### 5. Conclusion

- Top of page
- Abstract
- 1. Introduction
- 2. The linear model
- 3. Solutions for prescribed heating
- 4. Similarities to and differences from observations
- 5. Conclusion
- Acknowledgements
- References

This article investigates the linear dynamics of the sea breeze in a thermal wind. It shows that the breeze cell modified by the along-shore jet has a tilt . When , the tilt of the breeze cell becomes equal to the slope of the background isentropes (which are in thermal wind balance with the wind shear). The critical slope of the sea-breeze tilt thus corresponds to the slope of the isentrope tilt. The present theory also predicts a spatial displacement between the heating pattern and the sea-breeze response, as the *u* disturbance moves onshore with increasing the thermal wind shear .

The present linear theory is also used to interpret measurements made in the vicinity of New York City in the presence of a sustained synoptic southwesterly jet which occurs predominantly during the spring and summer (more than two events per month; CN10). There are very consistent results between the observations and the theory: the enhanced along-coast wind basically follows the tilted isentropes with a similar isentrope tilt, the clockwise-rotating wind hodograph showing the jet maximum peaking at 1800 LST (i.e. sunset at ) is also predicted by the theory. The phase lag between the jet maximum at 1800 LST and the cross-shore pressure gradient maximum about 2–5 h earlier is less straightforward, but can be attributed to the angle made by the synoptic jet with respect to the coastline and/or the presence of friction. However, there is a need to quantify the contribution of the two processes, which is outside the scope of this study and is left for future work. The inland spatial shift of the breeze might also be indirectly confirmed by the coastal inland wind observations of larger diurnal amplitude for a stronger synoptic jet (thermal wind shear).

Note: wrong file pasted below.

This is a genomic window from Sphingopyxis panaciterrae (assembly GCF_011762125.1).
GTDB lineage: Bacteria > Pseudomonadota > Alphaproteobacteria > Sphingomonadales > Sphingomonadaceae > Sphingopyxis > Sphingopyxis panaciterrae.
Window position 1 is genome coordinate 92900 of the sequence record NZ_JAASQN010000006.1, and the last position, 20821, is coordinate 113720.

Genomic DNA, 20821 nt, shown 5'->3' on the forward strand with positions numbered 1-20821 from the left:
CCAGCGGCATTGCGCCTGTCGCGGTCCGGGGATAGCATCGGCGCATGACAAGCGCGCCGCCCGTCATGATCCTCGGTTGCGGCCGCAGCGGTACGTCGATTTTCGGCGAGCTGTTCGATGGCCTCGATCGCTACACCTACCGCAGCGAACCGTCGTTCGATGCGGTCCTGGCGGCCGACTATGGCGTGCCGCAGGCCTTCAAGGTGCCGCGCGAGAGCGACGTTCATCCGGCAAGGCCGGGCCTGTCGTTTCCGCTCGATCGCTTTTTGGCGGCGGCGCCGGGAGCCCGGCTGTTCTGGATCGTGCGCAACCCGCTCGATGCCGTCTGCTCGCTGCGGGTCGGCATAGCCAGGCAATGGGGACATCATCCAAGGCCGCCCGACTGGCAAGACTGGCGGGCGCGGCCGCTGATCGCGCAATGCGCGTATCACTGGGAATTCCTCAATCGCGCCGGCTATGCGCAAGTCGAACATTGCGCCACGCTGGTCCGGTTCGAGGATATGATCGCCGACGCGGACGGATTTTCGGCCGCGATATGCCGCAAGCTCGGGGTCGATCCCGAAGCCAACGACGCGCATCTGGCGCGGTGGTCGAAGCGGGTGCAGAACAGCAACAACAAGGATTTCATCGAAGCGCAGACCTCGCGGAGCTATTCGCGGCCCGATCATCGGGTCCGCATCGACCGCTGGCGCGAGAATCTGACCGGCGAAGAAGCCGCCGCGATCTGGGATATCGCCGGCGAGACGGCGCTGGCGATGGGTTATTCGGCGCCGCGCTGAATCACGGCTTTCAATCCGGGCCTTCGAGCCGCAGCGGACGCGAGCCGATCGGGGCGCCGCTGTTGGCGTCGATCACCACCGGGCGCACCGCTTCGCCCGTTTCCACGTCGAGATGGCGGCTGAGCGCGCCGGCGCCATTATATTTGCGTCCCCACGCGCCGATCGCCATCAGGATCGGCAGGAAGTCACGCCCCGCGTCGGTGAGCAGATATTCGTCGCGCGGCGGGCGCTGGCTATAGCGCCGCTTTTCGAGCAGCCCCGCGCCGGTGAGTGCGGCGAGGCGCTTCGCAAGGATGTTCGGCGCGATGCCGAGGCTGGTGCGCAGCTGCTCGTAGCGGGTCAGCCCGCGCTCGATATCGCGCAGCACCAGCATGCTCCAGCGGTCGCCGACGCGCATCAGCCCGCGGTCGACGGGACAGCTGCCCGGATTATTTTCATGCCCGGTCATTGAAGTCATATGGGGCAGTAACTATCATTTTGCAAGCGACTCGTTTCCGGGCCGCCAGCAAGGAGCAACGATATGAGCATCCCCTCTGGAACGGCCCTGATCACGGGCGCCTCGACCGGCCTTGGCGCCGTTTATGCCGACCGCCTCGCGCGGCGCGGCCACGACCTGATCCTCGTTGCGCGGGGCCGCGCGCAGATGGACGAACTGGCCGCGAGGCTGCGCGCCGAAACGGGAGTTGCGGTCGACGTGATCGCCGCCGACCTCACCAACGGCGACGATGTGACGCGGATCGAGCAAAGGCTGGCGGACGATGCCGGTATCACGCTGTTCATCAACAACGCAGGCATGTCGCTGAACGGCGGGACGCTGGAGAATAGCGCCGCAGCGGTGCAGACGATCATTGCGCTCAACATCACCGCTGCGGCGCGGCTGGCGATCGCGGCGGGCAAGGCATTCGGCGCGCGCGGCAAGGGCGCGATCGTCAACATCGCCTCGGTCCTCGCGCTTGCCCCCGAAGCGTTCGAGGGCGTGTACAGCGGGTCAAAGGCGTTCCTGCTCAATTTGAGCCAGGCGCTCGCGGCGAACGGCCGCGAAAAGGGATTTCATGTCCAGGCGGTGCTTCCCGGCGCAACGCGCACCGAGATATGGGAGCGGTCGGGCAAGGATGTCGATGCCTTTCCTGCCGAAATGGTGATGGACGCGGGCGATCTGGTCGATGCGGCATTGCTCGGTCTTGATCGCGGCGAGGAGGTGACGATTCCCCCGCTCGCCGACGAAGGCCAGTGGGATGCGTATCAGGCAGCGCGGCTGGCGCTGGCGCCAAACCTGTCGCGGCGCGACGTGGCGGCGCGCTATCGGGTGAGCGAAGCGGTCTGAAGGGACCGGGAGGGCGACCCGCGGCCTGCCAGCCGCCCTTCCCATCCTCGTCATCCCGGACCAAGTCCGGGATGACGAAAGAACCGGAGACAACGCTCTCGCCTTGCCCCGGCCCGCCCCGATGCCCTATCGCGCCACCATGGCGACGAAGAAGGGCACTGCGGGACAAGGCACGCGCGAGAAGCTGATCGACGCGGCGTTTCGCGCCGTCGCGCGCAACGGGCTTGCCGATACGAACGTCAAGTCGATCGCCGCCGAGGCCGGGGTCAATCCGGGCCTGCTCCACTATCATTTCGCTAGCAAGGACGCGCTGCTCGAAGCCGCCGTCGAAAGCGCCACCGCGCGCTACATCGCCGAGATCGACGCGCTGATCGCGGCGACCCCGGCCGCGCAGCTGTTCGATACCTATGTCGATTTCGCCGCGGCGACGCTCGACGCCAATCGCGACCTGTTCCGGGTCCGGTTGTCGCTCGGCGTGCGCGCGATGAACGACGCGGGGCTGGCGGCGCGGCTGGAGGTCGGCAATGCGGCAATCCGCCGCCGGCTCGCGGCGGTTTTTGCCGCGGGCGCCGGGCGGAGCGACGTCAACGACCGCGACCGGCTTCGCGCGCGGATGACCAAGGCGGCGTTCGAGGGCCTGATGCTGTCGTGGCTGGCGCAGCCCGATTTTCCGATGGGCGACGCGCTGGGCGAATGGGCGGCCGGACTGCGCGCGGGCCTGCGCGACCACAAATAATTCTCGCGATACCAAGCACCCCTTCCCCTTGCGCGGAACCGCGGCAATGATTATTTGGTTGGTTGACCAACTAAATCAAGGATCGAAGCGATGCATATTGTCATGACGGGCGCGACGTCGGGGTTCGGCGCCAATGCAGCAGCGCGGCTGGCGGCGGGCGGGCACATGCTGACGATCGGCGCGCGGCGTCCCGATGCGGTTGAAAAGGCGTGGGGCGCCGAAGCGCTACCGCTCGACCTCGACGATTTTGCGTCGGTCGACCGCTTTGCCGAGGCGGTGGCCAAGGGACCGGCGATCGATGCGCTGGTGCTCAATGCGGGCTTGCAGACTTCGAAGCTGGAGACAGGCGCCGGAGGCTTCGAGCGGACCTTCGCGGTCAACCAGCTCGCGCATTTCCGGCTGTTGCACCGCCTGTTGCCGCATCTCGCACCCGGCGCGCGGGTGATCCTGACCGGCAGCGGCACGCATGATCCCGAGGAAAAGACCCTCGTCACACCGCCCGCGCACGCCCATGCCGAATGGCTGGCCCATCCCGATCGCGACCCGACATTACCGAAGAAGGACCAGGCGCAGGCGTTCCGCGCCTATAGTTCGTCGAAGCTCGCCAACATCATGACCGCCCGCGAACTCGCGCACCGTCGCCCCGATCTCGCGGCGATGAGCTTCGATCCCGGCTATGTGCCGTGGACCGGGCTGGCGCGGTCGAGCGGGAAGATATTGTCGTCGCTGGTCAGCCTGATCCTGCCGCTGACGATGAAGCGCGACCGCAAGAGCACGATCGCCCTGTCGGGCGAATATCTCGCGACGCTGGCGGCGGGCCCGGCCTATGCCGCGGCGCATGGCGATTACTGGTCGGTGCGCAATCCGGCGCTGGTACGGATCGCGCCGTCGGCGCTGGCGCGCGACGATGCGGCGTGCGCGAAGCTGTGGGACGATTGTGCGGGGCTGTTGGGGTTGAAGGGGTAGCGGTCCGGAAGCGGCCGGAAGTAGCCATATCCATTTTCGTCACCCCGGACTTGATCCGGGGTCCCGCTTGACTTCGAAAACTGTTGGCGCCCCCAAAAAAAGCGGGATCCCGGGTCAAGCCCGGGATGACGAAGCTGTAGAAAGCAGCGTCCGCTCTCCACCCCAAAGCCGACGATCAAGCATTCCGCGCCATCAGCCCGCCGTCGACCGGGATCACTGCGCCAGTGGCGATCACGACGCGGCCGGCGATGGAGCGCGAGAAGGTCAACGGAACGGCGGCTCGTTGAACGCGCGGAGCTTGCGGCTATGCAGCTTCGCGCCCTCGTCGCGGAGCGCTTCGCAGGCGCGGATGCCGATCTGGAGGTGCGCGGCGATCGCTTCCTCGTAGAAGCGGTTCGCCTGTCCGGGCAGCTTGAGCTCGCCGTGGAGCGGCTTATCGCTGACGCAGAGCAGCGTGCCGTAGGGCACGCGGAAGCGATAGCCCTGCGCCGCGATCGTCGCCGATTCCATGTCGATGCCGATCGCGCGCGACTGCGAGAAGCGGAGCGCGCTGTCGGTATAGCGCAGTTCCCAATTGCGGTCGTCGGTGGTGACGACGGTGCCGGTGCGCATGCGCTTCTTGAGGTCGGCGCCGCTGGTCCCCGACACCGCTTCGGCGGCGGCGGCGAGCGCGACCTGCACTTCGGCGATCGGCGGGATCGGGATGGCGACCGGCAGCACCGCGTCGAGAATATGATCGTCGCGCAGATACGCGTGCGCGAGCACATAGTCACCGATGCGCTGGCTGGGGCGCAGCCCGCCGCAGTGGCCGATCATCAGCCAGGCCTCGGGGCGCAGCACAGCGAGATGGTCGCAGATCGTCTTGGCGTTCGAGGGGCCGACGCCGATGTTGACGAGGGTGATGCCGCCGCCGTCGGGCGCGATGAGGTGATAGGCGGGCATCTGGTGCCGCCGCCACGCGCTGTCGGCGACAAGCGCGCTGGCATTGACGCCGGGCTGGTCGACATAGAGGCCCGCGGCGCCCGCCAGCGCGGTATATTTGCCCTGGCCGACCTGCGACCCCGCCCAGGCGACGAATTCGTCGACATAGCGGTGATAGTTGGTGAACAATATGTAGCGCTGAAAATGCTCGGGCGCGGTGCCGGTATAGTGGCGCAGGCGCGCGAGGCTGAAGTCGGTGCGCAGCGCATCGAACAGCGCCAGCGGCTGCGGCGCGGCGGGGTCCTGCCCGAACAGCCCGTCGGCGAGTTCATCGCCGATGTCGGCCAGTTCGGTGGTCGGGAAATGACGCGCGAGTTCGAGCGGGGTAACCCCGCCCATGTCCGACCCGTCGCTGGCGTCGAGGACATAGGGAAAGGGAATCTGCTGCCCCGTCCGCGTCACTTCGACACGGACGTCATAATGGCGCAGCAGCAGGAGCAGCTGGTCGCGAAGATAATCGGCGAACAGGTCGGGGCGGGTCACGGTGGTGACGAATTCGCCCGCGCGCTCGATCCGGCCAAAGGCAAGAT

Finally, all the comparisons that can reasonably be made between such a simple model and a very complex reality show a broad agreement of some of the basic flow features. However a deeper modelling study, where the restrictions can be relaxed one at a time, is needed to include some key aspects of the cases observed in the ‘real atmosphere’ as, for instance, an explicit expression of the meridian pressure gradient. This is left for future work.

### Acknowledgements

- Top of page
- Abstract
- 1. Introduction
- 2. The linear model
- 3. Solutions for prescribed heating
- 4. Similarities to and differences from observations
- 5. Conclusion
- Acknowledgements
- References

We are thankful to Brian Colle for fruitful discussions and to the two anonymous referees who helped to improve the manuscript significantly.

### References

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- Abstract
- 1. Introduction
- 2. The linear model
- 3. Solutions for prescribed heating
- 4. Similarities to and differences from observations
- 5. Conclusion
- Acknowledgements
- References